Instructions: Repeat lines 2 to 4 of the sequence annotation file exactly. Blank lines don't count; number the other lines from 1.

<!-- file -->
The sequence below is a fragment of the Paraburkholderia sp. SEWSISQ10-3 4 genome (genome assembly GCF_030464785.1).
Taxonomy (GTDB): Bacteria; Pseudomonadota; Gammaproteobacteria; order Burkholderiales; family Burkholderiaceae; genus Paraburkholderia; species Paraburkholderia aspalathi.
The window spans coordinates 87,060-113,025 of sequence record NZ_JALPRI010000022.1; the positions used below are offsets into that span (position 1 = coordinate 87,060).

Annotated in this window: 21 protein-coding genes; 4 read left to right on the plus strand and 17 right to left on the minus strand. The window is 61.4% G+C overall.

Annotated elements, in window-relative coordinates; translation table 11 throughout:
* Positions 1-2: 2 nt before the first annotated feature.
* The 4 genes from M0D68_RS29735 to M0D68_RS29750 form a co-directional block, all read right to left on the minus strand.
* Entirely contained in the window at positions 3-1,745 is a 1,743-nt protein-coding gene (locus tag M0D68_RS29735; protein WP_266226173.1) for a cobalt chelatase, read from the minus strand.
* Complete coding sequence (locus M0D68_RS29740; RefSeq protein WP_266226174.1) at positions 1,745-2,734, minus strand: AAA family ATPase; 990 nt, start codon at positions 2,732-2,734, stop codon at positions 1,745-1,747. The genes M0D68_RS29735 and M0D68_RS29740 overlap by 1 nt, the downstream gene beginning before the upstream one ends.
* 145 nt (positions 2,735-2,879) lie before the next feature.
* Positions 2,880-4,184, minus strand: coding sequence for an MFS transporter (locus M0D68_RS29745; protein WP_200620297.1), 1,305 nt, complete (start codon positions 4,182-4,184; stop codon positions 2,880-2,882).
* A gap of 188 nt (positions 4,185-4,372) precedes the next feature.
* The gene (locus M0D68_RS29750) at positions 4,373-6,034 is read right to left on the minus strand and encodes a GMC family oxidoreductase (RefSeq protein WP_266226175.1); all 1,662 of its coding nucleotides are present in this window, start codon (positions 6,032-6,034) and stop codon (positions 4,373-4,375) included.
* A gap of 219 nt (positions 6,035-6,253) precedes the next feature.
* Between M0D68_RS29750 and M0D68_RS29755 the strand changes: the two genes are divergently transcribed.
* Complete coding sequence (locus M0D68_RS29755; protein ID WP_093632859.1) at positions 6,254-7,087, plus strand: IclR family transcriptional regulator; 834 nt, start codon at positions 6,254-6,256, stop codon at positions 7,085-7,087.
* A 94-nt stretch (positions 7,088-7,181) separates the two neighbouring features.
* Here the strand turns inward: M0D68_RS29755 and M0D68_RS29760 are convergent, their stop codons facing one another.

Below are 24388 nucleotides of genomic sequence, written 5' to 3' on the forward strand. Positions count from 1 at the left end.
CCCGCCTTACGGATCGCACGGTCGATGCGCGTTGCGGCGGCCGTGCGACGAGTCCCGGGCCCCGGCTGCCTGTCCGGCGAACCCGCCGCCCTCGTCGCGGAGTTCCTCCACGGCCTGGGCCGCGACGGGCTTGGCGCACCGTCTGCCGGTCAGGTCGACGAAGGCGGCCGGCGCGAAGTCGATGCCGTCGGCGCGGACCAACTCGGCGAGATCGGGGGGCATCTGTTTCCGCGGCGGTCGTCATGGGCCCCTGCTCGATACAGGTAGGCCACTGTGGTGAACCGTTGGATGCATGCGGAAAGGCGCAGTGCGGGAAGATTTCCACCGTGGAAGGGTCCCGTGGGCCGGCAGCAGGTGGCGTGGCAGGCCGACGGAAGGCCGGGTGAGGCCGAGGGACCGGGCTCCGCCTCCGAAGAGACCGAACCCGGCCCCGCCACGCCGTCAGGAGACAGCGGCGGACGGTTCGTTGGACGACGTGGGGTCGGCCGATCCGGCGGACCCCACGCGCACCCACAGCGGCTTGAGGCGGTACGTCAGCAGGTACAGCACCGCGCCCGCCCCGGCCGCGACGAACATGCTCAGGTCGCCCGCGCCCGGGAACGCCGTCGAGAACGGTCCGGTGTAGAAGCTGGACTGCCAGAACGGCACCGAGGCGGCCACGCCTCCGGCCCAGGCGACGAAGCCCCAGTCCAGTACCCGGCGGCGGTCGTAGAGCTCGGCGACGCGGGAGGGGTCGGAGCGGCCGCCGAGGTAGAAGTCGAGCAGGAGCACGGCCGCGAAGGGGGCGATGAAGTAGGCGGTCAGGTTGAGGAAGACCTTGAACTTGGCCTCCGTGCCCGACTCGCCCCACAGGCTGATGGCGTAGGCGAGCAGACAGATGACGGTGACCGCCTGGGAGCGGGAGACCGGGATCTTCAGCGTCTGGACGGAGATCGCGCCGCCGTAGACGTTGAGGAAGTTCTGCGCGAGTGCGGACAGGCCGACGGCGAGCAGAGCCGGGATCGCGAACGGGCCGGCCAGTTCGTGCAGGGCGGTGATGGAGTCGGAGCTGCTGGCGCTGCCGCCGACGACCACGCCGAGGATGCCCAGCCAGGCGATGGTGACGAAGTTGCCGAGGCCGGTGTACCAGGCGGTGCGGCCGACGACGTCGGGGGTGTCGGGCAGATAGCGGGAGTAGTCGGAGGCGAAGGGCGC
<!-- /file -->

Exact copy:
Taxonomy (GTDB): Bacteria; Pseudomonadota; Gammaproteobacteria; order Burkholderiales; family Burkholderiaceae; genus Paraburkholderia; species Paraburkholderia aspalathi.
The window spans coordinates 87,060-113,025 of sequence record NZ_JALPRI010000022.1; the positions used below are offsets into that span (position 1 = coordinate 87,060).

Annotated in this window: 21 protein-coding genes; 4 read left to right on the plus strand and 17 right to left on the minus strand. The window is 61.4% G+C overall.